With the news of Kate Spade and Anthony Bourdain’s deaths, along with the revelation that these two famous people were among the approximately 861 Americans who die by suicide every week, a national conversation began about things we should be doing to help prevent this. Many of these things, thankfully, are already being done to some extent: identifying those at risk and working to improve mental health services. What are we not doing? Talking to kids about suicide.
I’m a children’s-book author, so it is my job to talk—in person as well as on paper—with kids. My most recent middle-grade novel is All Three Stooges, which is about two comedy-obsessed 12-year-old boys whose friendship falls apart in the aftermath of a parent’s suicide. It was inspired, in part, by the suicide of my friend Dave, who was also my younger daughter’s best friend’s dad. Writing the book involved interviewing teens and tweens who had lost parents and caregivers to suicide, volunteering at a grief camp for kids, and soliciting feedback on drafts from colleagues and kids. When All Three Stooges came out, many librarians and educators told me how much they loved it, but few invited me to speak to their students about it.
Whenever I delivered the novel’s elevator pitch, audiences that would smile as I mentioned the book’s focus on friendship, faith, and funny business would wince when I hit the word suicide. The final blow came when a philanthropic organization that had sponsored the distribution of copies of my previous novels passed on All Three Stooges. They apologized, explaining that they did not feel comfortable sending it home with 11-year-olds, whose families might not be ready to discuss the subject of suicide.
I get it. When Dave died, my husband and I definitely didn’t want to explain to our kids why their friend’s dad, the guy who’d made them s’mores on camping trips, was suddenly gone. Did we have to? we wondered. After all, the kids were young. The situation was jarring and felt surreal—our first and last window into Dave’s scrupulously well-concealed battle with severe depression. We also worried about making things worse. What if, in our bumbling attempts to offer clarity, we inadvertently planted a fear that one of us might be next? When Dave’s widow informed us that she’d told their daughter it was a heart attack instead of a suicide, relief washed over us. We didn’t have to tell our kids the truth. In fact, we couldn’t—out of respect for Dave’s family (and concern that our kids might blurt something out and reveal the ruse).
What neither of us realized at the time was that this cover story would eventually fester and implode, as lies so often do. When the real cause of Dave’s death was shared with his daughter— by the wrong person, at the wrong time, in the wrong way—her distress was compounded by the realization that she had been deceived for years. My husband and I then tried to set the record straight with our own kids. It wasn’t a fun conversation. We struggled to answer the “Why?” part. We had even more trouble with the “How?” part. And, of course, there was the “Why did you say heart attack?” part, with dismay expressed for not just the fact that this fiction was created for Dave’s daughter “but that you guys went along with it.” We had to admit that, in hindsight, it sure didn’t look like our finest parenting moment.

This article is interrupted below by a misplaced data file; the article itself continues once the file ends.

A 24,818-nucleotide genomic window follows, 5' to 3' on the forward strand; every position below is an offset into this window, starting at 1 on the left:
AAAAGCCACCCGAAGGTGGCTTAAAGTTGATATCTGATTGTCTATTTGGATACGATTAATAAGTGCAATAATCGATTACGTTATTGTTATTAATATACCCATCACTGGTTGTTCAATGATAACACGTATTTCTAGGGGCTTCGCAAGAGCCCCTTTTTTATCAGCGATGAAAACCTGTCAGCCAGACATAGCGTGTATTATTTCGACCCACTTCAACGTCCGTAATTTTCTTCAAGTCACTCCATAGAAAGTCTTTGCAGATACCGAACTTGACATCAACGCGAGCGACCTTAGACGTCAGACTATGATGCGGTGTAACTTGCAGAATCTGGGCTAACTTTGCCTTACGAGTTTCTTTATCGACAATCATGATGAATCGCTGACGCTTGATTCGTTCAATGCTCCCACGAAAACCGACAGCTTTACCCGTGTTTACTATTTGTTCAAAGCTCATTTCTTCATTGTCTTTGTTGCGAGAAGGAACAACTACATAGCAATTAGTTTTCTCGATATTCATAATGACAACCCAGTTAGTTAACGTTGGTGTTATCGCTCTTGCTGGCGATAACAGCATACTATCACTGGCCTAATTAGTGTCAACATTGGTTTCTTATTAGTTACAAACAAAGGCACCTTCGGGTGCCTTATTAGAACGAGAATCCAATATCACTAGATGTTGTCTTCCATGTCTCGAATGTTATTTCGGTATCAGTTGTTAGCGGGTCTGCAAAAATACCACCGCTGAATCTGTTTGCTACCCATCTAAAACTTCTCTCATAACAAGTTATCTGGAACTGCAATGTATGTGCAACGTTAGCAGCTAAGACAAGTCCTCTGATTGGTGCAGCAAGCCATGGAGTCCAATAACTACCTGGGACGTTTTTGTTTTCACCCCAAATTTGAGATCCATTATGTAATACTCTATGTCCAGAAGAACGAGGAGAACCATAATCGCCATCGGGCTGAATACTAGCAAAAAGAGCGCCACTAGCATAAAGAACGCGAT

Why should you talk to your kids about suicide, especially if there is no Dave in your life? Of course, these are kids—10-, 11-, 12-year-olds—and you might hope that suicide is a topic they won’t encounter until they’re much older. You might even have the morbid worry that the more you say on the subject, the more likely they’ll be to harm themselves (a franchise of the fine family of myths that keep parents tap dancing around subjects like sex and drugs, especially if we have our own baggage). Maybe you’ve read the recent articles about suicide clusters and the “copycat” effect. Maybe you binge-watched—or boycotted—13 Reasons Why.
The impulse to protect kids from subject matter that we deem too dangerous, upsetting, or “adult” is, needless to say, a common one. When Kate Messner took on the subject of opioid addiction in her middle-grade novel The Seventh Wish, she found resistance from those who felt this was not an appropriate topic for fourth- and fifth-graders. This included an email from a librarian who told her, “I just need the 10 and 11-year-olds’ biggest worry to be about friendships, summer camps, and maybe their first pimple or two.” “Kids want this too, but that’s not always their reality,” Messner told me recently. “Not talking about these issues doesn’t mean kids don’t think about them. It just leaves them alone in the dark.”
One answer to this problem, some might suggest, is setting these books aside for just those kids who need them. A bookseller I know proudly reported giving a copy of my book All Three Stooges to a social worker who counsels grieving kids. But I also get concerned about books being placed on a high shelf and reserved for Kids Experiencing This Specific Issue. Many kids suffer in silence with issues at home that are not on the radar of their teachers or peers. Seeing themselves and their struggles in print validates their experiences and helps them feel less alone. And books about parental suicide and mental illness are not just potentially helpful to kids who are struggling with those issues; these books can be helpful to all kids in fourth or fifth grade, if not earlier.